“(Younger MCs and music producers in hip hop) feel entitled quicker…and they’re advancing quicker….so that’s where the whole ‘gap’ comes into play… It’s not a ‘my music versus your music’ thing. It’s really a state of mind. The young guys are so able to put a song out there quick, get a response, and then they’re quick to feel a certain way,” he said. “That’s the generation now…When we (his friends and he) first started out, to be in the studio was a big thing. We would have to scrape up money to get into a studio…now everybody has one in their bedroom. It’s very, very handed over. What you see in the scene as egos or separation…it’s older people knowing the struggle that they have had to go through to get someplace. It’s younger people feeling super entitled.”

What has also changed is how listeners obtain their music. There once was a centralized place for hip hop heads far and wide to tune into when region-specific rap trends were spreading like wildfire. But the days of Yo! MTV Raps are long gone. Most networks have stripped themselves of the music-oriented programming that carried those underground trends. The Internet is hardly a substitute, Cove says, because it is inconsistent. This is the reason why it is difficult to put Buffalo or any other city “on the map.” The map, according to Cove, does not exist.

“Now, because there’s the internet…nobody knows what you’re talking about. You could be talking about someone who has 50 million views, and I might not know who it is, which is crazy to me. But that’s the way it is. And that all ties in with the map thing because…of the internet, and because it’s not as focused in as TV…you’re not seeing cities being put on the map anymore,” he said. “There’s not that huge sense of community that’s important to the media.”

Now that fans are flocking to the internet for their information, it appears to Cove that the true talent of individuals is not nearly as important to blogs and websites as the hype surrounding them.

“Opinions aren’t consistent on blogs….but if someone has a million views (on Youtube), then all the blogs in the blogosphere jump on it. So it’s not about talent, it’s about buzz,” he said.

The times may be changing, but Cove’s throwback mentality remains intact. “Someone who makes beats” and someone who is a “producer” are two labels that are often used interchangeably, and they shouldn’t be, Cove argues.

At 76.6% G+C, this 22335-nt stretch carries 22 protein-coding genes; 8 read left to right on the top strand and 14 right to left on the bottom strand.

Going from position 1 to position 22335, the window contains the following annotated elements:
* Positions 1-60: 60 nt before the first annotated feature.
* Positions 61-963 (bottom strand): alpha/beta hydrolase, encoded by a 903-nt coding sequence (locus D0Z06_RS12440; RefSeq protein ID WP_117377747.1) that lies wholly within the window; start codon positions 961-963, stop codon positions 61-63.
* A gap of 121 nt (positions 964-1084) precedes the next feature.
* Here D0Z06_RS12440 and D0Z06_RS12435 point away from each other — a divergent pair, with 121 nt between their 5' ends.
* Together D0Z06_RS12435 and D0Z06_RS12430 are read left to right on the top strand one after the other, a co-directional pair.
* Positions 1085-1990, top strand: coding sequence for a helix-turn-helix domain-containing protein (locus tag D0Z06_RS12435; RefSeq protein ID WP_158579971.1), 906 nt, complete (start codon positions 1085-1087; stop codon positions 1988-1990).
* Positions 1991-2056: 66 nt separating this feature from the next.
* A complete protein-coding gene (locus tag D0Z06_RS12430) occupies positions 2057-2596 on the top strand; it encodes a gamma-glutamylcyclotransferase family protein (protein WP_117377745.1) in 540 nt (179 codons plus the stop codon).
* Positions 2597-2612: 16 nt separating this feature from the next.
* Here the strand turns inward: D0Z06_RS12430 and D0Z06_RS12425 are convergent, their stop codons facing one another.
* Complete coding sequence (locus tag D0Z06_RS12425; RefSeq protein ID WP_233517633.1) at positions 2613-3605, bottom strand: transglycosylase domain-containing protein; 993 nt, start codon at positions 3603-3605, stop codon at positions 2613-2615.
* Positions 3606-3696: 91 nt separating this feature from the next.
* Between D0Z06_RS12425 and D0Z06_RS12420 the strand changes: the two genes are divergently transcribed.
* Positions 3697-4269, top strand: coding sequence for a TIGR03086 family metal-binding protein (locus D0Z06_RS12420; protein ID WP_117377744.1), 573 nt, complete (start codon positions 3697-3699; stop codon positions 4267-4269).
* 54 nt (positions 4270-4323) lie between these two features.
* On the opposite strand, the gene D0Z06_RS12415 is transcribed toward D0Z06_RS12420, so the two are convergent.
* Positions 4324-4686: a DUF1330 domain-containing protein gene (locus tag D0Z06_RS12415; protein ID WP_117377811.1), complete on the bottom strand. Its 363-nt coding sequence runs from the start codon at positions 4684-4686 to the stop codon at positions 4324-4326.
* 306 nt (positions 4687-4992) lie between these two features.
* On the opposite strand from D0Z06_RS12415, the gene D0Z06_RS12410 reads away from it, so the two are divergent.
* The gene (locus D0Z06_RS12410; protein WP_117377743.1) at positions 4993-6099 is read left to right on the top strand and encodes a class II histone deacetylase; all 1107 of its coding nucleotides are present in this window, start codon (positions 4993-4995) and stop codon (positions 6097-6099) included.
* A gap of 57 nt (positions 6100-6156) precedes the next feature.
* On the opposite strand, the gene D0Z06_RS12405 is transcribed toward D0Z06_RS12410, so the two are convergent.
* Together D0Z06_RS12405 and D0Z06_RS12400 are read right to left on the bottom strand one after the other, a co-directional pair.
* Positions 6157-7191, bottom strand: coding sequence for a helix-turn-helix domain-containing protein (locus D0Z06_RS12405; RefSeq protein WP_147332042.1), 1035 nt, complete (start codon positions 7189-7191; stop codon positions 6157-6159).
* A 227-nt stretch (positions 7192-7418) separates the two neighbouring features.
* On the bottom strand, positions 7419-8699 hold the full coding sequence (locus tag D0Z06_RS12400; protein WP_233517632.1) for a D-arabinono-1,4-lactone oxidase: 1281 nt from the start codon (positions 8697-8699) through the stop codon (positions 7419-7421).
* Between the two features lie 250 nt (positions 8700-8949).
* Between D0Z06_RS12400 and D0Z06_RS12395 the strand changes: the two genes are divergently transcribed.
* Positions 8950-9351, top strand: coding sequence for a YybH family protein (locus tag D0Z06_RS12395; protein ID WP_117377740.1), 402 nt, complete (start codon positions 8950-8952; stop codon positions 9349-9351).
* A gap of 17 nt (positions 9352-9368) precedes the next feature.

“Producers back in the day didn’t even really make any beats or music in any genre. They had people come to them and say ‘Hey, we want to make an album with you. Here are the songs that we have. Make them better,’” he said. “It’s almost like having another set of eyes and ears, like what else do we do with this (music)? How can we glue this together?”

He may not wield the sharpest tools, but that fact neither hinders nor rushes his production process.

“I’m more about making a full-length project with somebody, with my flavor and their flavor, and it combines into one total flavor,” he said ”A lot of times people now (are like), ‘Well I want a beat from this guy, I need to get a beat from this guy and I need to get a beat from this guy. It’s not cohesive.”

There’s nothing wrong with wanting to work with multiple producers on a project, as long as it’s done well, he says.

“You can produce a beautiful album with other producers…Nas’ first album Illmatic is a beautiful example of that. Every single producer is pretty much different, but he had an idea that was conveyed to all of them, and they all worked together to capture it,” he said. “There was a sound on the album.”

If to be a true hip hop beatnik and erudite scholar of the underground means you’re in a position to hold up a mirror to the face of the industry and the media tracking it in order to facilitate a facelift, then Cove doesn’t mind being the man of potential unpopular opinion. And although he doesn’t mind teaching, he is far from being a mentor.

“I’m still learning just like these guys (other producers and artists)…we’re in the same class. They have bigger and faster tools than I do a lot of the time,” he said.

Keep Up with Cove on Soundcloud: https://soundcloud.com/cove-of-evc